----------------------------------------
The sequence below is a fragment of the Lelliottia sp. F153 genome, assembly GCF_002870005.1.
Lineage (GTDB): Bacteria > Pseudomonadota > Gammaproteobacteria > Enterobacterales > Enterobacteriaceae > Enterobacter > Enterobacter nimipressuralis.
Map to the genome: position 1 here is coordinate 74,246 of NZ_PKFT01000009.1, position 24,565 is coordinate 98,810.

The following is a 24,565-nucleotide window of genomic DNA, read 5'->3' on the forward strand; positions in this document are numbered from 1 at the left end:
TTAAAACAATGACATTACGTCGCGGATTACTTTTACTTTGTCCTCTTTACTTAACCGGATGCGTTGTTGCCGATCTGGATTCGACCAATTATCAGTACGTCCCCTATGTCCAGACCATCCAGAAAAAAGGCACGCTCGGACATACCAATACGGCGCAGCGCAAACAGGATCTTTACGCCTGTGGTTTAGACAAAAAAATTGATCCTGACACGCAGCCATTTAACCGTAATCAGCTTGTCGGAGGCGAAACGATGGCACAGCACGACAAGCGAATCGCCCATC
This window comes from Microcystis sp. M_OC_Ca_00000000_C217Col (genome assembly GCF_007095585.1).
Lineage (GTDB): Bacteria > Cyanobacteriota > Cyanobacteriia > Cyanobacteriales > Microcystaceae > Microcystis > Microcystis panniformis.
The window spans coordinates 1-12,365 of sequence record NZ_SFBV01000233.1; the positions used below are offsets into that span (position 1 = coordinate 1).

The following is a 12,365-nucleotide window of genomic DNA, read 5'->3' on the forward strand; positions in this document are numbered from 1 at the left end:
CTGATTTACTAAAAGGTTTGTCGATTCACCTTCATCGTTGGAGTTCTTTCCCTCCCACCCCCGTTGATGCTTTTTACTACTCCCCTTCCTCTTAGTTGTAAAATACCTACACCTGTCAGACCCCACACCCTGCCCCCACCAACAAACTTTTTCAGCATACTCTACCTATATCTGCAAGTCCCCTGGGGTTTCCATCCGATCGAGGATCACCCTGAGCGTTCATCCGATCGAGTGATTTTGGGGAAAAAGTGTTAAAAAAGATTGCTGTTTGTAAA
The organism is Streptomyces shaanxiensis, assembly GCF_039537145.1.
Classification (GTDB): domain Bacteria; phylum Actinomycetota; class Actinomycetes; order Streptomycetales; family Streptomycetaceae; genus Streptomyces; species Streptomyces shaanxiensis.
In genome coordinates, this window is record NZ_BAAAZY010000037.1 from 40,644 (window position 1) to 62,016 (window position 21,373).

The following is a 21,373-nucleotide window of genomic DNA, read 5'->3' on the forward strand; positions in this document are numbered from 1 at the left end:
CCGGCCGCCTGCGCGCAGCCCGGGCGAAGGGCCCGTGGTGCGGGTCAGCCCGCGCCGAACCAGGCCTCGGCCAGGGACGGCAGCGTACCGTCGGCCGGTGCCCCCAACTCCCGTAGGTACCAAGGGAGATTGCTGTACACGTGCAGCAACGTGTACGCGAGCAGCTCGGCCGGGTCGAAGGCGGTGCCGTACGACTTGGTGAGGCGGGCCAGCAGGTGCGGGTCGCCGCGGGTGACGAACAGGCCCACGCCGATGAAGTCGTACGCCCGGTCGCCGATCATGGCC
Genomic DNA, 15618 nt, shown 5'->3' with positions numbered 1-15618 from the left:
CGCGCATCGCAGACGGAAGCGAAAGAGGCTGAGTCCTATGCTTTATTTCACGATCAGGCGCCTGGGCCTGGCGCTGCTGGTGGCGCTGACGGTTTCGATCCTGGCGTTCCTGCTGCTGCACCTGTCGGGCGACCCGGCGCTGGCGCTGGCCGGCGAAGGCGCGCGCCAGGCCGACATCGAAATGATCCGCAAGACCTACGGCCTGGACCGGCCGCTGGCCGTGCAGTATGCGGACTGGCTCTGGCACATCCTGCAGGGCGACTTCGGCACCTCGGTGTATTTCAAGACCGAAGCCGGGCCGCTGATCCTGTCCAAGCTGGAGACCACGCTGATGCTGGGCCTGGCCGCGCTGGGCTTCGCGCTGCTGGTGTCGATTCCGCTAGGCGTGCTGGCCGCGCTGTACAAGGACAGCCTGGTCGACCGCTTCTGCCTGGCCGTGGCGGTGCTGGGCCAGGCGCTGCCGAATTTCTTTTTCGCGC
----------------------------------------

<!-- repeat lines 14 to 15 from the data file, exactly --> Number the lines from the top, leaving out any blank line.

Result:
The following is a 21,373-nucleotide window of genomic DNA, read 5'->3' on the forward strand; positions in this document are numbered from 1 at the left end:
CCGGCCGCCTGCGCGCAGCCCGGGCGAAGGGCCCGTGGTGCGGGTCAGCCCGCGCCGAACCAGGCCTCGGCCAGGGACGGCAGCGTACCGTCGGCCGGTGCCCCCAACTCCCGTAGGTACCAAGGGAGATTGCTGTACACGTGCAGCAACGTGTACGCGAGCAGCTCGGCCGGGTCGAAGGCGGTGCCGTACGACTTGGTGAGGCGGGCCAGCAGGTGCGGGTCGCCGCGGGTGACGAACAGGCCCACGCCGATGAAGTCGTACGCCCGGTCGCCGATCATGGCC